Dawn Hassell and the Hassell Law Group brought a defamation suit against a former client who posted a derogatory review of the attorney's services on the third-party platform, Yelp, which was not a party to the original action. A default judgment was entered that directed Yelp to remove the review and Yelp was served with the judgment. Yelp then objected to the enforcement of the judgment asserting that the judgment was invalid under the Due Process Clause and the Communications Decency Act of 1996, 47 U.S.C. § 230. The U.S. Supreme Court recently declined to hear an appeal of the decision issued by the California Supreme Court in this matter, making the state decision final. Hassell v. Bird, 5 Cal. 5th 522, 420 P.3d 776 (2018), cert. denied sub nom. Hassell v. Yelp, Inc., 139 S. Ct. 940 (2019).Read More
Public Law Legal Research Blog
The Lawletter Vol 44 No 4
In Delaware, a judicial nominating commission, with members balanced between the two major political parties, provides recommended candidates to the Governor for the appointment of judges to the state courts. When a position becomes open, the commission gives public notice of the position, including the major party membership required for nomination to a particular judgeship. The party membership requirement has its origins in article IV, § 3 of the Delaware Constitution, which effectively excludes all candidates for state judge positions who are not members of either the Republican or the Democratic Party.
A Delaware resident and member of the Delaware Bar considered applying to become a state judge, but in the end, he did not apply because as an independent politically, his application would have been futile in light of the constitutional provision. Nonetheless, first a United States district court and then a federal appellate court found that he had standing to challenge the limitation on judicial candidates to the two major political parties for the Delaware Supreme Court, the Superior Court, and the Chancery Court on the ground that such exclusion of persons not members of those parties was an unjustified infringement on the plaintiff's First Amendment freedom of association. Adams v. Governor of Del., No. 18-1045, 2019 WL 1549857 (3d Cir. Apr. 10, 2019).Read More
Following an incident in which he allegedly grabbed, choked, and struck the mother of his children, Saylor Suazo (“Suazo”) was charged with a variety of crimes including assault in the third degree, unlawful imprisonment in the second degree, criminal obstruction of breathing or blood circulation, endangering the welfare of a child, menacing, and harassment in the second degree. People v. Suazo, No. 117, 2018 WL 6173962, at *1 (N.Y. Nov. 27, 2018). Immediately before the start of trial, however, the prosecution moved to reduce the charges to attempt crimes. Id. This reduction meant that Suazo now faced a maximum sentence of three months in jail and, more importantly, that the offenses could be tried without a jury pursuant to Criminal Procedure Law § 340.40(2). Id.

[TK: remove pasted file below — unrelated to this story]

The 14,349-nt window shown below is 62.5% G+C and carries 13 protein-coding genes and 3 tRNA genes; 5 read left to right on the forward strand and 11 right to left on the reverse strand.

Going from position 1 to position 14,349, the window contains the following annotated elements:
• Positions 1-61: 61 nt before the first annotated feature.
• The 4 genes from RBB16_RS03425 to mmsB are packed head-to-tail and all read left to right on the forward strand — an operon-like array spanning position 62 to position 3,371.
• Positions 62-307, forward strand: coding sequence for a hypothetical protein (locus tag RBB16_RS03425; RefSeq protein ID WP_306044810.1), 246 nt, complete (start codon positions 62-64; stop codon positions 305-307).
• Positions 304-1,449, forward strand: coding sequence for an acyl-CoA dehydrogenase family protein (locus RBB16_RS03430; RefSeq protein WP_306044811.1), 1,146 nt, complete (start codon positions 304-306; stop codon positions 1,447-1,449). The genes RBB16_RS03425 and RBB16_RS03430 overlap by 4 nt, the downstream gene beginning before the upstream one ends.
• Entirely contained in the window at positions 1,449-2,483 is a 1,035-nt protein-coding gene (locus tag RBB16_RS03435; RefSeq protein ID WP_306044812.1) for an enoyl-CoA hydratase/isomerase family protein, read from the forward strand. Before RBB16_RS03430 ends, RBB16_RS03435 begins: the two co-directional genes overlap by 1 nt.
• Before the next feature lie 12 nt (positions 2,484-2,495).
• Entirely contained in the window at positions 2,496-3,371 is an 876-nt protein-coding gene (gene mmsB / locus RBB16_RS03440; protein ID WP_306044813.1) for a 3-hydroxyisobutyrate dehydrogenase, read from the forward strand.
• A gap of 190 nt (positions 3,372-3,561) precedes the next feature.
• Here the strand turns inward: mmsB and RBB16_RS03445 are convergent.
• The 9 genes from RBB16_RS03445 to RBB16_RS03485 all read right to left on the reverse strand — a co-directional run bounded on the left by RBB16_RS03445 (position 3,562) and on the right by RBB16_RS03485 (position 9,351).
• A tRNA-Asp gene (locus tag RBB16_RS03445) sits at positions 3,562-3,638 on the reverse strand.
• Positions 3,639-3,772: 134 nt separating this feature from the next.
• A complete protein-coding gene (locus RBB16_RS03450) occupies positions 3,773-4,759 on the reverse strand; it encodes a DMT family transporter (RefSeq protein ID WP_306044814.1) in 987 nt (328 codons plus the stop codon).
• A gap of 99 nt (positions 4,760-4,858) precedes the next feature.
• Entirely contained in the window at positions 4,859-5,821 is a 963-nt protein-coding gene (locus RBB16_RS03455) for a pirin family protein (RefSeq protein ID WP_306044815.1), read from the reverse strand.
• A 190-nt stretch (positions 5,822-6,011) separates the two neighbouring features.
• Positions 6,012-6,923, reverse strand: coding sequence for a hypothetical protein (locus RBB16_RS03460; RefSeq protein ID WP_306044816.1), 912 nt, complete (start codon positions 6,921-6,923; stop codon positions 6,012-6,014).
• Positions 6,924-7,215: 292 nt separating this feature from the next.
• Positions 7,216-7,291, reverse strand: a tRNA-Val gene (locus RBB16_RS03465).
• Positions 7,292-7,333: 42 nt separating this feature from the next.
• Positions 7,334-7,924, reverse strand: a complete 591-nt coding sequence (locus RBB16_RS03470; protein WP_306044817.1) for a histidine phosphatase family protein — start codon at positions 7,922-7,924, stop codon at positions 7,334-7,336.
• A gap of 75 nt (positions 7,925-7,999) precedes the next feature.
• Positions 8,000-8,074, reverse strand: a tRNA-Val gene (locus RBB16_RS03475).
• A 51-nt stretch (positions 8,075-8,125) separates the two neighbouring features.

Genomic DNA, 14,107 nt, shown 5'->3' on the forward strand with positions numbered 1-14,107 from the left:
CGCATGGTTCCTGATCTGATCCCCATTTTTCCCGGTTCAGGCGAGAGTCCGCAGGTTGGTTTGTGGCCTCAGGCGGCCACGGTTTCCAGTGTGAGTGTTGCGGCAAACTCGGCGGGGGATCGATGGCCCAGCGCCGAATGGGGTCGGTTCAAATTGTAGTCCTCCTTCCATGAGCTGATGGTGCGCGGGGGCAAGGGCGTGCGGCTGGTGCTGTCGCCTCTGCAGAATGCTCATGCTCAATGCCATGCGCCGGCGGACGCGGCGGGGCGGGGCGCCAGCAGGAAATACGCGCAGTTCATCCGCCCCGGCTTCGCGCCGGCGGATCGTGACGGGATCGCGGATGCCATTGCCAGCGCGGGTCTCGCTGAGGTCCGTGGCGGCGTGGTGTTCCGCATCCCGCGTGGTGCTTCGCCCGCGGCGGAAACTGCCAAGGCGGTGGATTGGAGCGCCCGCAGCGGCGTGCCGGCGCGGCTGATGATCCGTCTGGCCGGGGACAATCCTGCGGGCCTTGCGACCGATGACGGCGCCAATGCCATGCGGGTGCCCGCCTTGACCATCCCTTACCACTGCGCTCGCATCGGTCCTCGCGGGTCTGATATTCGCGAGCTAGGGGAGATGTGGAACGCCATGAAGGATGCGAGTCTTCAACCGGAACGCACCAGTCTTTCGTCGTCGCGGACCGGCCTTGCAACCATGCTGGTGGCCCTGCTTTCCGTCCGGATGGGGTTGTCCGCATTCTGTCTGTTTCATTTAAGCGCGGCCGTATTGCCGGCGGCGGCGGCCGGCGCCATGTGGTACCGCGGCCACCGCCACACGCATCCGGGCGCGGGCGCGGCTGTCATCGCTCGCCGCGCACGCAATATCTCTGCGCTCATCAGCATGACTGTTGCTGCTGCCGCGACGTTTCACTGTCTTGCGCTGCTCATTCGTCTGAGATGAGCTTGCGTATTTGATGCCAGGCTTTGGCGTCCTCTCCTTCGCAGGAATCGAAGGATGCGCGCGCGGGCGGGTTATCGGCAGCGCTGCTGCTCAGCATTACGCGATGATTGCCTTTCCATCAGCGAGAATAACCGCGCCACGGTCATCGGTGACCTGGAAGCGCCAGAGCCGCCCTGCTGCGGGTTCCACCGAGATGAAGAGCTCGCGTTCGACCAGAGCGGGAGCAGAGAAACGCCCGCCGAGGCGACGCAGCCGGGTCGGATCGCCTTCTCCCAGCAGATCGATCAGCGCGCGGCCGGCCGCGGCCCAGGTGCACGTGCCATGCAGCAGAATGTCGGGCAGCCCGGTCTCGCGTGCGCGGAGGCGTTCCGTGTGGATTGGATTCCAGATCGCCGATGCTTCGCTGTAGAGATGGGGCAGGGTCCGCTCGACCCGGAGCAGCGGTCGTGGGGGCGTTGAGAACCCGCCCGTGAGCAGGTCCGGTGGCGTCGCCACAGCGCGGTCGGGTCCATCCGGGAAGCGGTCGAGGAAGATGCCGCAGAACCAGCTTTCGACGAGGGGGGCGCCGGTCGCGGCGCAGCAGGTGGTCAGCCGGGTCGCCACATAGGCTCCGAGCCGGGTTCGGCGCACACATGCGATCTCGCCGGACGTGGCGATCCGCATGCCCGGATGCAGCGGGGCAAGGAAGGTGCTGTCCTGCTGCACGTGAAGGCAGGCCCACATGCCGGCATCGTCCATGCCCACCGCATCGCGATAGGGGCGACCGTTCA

Suazo challenged the reduction and continued to assert his right to a jury trial, arguing that he was a noncitizen charged with deportable offenses rendering any conviction sufficiently serious to mandate a jury trial under the Sixth Amendment.Read More
Amy G. Gore—Senior Attorney
The Virginia General Assembly has extended a grant of immunity from liability for certain otherwise defamatory statements in an amendment to Va. Code § 8.01-223.2 (Westlaw 2018). Previously, the anti-SLAPP (strategic lawsuit against public participation) statute extended immunity to claims for tortious interference with contract and similar theories when brought over a statement made at a public hearing or similar proceeding. Such statements were subject to an immunity defense unless uttered with knowledge of falsity or reckless disregard of falsity. The amendment makes two significant changes.
First, the type of claims to which the statutory immunity applies now include common law defamation claims and will protect any statements "regarding matters of public concern that would be protected under the First Amendment [and that] are communicated to a third party." Va. Code Ann. § 8.01-223.2 (A). Second, exempt from the grant of statutory immunity are statements made with the actual or constructive knowledge of their falsity, the standard currently applicable to determinations of privilege.Read More
The parents of a child sexually abused by a child they adopted brought an action against the state of Nebraska for negligent failure to warn or disclose, and failure to supervise. A state employee incorrectly stated to the parents before the adoption that the adopted child had no sexual abuse history. After a bench trial, the trial court entered judgment for the State based on the defense of sovereign immunity. When the parents appealed, the Supreme Court of Nebraska affirmed the lower court ruling. Jill B. v. State, 297 Neb. 57, 899 N.W.2d 241 (2017).
Like statutes in many other states, Nebraska's Tort Claims Act, Neb. Rev. Stat. §§ 81-8,209 et seq., includes a waiver of the state's sovereign immunity from tort liability, but it also retains such immunity for some broad categories of conduct. Statutes authorizing a lawsuit against the State are strictly construed, since they are in derogation of the State's sovereignty. Under the intentional torts exception, sovereign immunity is not waived for claims arising out of assault, battery, false imprisonment, false arrest, malicious prosecution, abuse of process, libel, slander, misrepresentation, deceit, or interference with contract rights. Neb. Rev. Stat. § 81-8,219(4).Read More